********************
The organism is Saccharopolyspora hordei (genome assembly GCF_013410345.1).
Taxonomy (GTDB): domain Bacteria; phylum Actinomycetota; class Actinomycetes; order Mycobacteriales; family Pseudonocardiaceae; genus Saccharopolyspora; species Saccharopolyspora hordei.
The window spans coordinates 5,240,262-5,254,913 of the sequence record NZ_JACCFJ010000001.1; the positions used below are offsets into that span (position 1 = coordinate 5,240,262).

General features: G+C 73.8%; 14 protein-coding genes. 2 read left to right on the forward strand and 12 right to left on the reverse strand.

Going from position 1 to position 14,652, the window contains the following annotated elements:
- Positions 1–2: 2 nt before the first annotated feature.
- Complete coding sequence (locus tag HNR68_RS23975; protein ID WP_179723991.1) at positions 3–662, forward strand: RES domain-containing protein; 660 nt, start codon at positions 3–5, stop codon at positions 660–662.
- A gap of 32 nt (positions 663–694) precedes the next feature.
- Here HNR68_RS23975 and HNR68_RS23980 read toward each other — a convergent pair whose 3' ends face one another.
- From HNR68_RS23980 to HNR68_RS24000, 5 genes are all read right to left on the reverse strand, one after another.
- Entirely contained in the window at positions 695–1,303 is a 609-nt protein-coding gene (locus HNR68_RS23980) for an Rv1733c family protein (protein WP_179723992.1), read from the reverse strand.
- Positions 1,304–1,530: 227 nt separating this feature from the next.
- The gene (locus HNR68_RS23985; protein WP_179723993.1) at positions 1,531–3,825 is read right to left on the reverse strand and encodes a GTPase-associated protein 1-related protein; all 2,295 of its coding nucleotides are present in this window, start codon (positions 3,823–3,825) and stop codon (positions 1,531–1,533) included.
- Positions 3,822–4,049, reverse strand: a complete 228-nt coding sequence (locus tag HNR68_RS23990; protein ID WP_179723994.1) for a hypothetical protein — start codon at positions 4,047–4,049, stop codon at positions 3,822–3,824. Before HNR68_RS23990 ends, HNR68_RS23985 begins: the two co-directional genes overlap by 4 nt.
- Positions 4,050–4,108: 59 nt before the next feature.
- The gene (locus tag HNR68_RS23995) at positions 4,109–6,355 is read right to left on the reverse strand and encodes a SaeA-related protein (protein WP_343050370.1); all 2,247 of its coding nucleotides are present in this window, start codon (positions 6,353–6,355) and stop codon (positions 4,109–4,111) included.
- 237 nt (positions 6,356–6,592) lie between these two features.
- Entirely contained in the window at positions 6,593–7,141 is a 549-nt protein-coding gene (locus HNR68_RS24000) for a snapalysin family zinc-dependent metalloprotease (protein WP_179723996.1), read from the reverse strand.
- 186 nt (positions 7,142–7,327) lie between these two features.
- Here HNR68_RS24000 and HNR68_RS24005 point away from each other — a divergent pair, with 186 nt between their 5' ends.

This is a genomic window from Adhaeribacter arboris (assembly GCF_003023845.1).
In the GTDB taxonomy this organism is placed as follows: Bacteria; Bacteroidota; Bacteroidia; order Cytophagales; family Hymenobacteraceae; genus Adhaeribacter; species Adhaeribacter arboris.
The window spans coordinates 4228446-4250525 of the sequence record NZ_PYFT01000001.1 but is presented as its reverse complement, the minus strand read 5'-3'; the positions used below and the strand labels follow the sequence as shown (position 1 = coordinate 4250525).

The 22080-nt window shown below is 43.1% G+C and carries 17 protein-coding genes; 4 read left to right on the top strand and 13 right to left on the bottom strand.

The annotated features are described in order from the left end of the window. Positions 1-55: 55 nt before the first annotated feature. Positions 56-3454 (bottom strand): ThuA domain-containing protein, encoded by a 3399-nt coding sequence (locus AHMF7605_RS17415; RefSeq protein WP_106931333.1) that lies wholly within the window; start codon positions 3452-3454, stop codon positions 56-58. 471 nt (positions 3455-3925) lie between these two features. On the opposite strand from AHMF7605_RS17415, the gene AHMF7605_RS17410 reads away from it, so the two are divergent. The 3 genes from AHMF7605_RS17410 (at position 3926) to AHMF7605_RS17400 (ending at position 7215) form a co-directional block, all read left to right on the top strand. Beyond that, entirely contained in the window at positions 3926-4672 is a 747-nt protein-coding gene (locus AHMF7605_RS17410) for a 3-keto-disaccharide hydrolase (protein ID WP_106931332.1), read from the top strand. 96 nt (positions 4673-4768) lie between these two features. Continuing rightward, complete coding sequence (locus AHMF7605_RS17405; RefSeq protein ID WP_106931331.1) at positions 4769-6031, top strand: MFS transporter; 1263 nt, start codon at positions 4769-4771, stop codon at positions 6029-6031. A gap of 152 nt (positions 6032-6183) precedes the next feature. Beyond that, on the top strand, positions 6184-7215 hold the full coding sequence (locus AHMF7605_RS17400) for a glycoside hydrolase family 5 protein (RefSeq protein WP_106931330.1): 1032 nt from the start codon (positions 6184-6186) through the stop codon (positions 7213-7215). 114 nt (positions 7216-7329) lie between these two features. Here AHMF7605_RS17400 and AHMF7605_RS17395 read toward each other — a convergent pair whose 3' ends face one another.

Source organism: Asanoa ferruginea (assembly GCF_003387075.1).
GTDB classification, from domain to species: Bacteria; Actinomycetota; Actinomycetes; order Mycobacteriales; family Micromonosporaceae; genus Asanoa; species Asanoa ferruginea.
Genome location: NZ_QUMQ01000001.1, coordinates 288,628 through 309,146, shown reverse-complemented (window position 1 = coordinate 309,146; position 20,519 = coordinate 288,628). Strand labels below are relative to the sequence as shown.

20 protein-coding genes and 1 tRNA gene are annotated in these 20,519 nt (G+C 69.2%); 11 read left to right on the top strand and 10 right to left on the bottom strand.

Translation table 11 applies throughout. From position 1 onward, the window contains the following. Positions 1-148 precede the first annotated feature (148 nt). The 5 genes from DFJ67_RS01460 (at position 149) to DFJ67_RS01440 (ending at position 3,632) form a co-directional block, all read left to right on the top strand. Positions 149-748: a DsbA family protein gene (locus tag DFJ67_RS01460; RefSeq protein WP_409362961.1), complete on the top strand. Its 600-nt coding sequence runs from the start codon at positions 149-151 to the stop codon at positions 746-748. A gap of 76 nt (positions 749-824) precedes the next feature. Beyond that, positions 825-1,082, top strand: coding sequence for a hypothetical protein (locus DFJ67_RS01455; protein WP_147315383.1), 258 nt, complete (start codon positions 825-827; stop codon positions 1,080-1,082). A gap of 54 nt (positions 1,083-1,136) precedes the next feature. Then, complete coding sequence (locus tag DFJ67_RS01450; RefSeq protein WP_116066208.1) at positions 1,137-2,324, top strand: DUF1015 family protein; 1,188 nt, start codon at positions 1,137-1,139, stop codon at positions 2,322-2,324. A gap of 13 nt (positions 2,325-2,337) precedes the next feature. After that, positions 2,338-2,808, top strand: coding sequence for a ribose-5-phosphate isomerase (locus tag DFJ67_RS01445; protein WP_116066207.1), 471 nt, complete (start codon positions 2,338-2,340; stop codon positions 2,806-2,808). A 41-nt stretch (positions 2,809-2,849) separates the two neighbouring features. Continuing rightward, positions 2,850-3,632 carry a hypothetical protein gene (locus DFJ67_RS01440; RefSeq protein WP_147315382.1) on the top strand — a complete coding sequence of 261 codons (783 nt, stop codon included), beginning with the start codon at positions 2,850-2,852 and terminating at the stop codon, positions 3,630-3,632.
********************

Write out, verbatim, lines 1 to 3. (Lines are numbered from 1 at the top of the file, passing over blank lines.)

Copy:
The organism is Saccharopolyspora hordei (genome assembly GCF_013410345.1).
Taxonomy (GTDB): domain Bacteria; phylum Actinomycetota; class Actinomycetes; order Mycobacteriales; family Pseudonocardiaceae; genus Saccharopolyspora; species Saccharopolyspora hordei.
The window spans coordinates 5,240,262-5,254,913 of the sequence record NZ_JACCFJ010000001.1; the positions used below are offsets into that span (position 1 = coordinate 5,240,262).